I understand the idea of spatial encoding afforded by the application of a readout gradient along one of the planes (frequency direction) in MRI. In typical 2D image generation, there is also a phase selection gradient, but this is irrelevant to the question.
In 1D I found this image at this point on an online presentation by FundBioImag:
The precessing spins along the y direction are progressively more dephased with time after the application of the negative lobe of the gradient. When the gradient changes polarity the phases of the spins along the axis come back together to emit a RF pulse or signal that peaks at a maximum.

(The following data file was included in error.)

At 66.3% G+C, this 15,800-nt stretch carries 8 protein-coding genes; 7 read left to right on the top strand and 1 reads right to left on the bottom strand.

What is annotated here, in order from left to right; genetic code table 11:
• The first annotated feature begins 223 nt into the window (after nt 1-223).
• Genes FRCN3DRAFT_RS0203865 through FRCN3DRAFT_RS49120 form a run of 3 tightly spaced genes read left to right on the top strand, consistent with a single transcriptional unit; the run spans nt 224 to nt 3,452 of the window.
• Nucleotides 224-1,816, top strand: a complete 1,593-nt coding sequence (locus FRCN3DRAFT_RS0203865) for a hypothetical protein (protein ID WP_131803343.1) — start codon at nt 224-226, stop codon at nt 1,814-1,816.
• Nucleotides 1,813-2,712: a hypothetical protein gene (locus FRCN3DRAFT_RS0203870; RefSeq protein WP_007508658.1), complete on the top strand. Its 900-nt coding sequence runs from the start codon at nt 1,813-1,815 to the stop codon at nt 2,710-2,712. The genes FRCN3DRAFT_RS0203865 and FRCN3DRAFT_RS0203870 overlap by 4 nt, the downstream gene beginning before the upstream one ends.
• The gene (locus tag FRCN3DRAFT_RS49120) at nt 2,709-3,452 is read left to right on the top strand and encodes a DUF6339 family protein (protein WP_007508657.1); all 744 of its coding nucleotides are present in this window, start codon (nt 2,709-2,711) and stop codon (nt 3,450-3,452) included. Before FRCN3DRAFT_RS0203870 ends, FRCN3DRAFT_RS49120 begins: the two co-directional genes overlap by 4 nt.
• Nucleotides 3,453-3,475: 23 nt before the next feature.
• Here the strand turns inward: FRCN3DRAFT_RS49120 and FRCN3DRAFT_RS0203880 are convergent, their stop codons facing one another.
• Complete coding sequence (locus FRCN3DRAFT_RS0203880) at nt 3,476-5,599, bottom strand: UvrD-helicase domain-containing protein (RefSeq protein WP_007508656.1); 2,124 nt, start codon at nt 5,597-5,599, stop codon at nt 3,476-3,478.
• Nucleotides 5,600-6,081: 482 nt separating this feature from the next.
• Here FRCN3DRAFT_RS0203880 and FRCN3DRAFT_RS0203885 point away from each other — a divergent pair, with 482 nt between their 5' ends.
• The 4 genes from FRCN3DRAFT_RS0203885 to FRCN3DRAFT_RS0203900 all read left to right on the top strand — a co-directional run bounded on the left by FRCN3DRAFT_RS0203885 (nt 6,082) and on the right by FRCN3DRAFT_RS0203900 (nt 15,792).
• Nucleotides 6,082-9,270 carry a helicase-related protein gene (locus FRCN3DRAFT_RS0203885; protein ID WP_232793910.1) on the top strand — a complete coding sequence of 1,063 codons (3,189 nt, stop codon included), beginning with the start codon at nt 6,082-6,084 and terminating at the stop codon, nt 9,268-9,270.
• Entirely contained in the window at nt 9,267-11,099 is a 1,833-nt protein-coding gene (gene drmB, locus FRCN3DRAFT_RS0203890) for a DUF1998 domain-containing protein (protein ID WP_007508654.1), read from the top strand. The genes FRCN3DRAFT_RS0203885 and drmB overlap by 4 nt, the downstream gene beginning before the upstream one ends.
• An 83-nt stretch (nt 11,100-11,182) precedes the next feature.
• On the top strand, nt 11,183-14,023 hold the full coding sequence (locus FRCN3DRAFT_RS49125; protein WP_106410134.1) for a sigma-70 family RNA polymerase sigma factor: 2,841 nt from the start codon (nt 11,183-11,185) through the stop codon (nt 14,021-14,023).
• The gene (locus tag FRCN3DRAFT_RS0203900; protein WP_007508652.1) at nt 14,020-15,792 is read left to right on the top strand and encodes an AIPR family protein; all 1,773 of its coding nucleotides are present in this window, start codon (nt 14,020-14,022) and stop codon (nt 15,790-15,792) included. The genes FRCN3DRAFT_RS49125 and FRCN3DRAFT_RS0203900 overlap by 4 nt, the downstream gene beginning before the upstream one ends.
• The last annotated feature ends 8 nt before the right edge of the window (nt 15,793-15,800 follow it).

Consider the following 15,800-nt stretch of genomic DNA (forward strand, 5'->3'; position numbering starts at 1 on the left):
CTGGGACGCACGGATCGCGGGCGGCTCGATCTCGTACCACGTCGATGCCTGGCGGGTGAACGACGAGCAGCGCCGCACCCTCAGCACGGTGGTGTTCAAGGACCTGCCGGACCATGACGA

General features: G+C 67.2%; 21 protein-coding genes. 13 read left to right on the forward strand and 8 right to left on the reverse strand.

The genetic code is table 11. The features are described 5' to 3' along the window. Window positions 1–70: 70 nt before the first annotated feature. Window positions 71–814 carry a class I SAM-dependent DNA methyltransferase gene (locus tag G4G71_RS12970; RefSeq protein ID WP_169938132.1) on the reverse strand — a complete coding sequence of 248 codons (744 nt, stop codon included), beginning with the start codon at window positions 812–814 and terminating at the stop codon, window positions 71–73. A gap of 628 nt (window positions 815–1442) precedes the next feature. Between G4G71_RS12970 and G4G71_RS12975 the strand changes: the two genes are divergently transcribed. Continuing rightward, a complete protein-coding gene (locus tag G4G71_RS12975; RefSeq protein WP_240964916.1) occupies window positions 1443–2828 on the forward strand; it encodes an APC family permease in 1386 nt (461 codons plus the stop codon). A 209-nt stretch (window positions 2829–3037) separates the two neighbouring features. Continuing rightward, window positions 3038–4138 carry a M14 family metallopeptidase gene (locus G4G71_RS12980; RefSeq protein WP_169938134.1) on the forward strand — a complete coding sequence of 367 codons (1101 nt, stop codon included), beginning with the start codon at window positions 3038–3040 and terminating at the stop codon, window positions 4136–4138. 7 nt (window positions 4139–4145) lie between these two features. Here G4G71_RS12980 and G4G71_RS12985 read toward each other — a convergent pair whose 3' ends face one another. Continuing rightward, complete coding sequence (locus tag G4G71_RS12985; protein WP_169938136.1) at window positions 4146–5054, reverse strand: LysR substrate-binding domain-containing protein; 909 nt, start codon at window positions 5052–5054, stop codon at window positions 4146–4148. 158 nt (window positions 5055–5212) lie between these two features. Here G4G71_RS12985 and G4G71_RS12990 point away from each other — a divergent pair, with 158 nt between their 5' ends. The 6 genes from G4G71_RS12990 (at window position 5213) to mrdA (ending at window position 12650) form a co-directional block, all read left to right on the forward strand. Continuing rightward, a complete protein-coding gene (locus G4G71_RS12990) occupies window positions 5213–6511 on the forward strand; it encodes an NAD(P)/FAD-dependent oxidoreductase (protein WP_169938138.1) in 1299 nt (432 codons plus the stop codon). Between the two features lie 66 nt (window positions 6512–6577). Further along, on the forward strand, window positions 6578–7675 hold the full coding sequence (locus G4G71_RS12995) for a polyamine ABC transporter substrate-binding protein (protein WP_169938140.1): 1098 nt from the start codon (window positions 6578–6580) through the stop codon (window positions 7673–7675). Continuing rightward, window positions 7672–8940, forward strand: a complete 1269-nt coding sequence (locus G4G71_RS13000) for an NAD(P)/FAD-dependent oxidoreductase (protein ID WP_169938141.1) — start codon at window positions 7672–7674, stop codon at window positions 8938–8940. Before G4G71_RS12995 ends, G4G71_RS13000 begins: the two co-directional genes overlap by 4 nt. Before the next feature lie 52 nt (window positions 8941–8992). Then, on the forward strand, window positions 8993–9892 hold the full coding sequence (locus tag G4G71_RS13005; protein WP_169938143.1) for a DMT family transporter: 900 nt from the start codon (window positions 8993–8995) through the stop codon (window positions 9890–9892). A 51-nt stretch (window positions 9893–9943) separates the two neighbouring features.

The question is perhaps at a much more basic or electronics level: I get what we are doing to the spins with the gradients, but what prompts these spins to emit a signal?
After all there is no signal immediately emitted after applying the slice and phase gradients in the 2D image acquisition setting: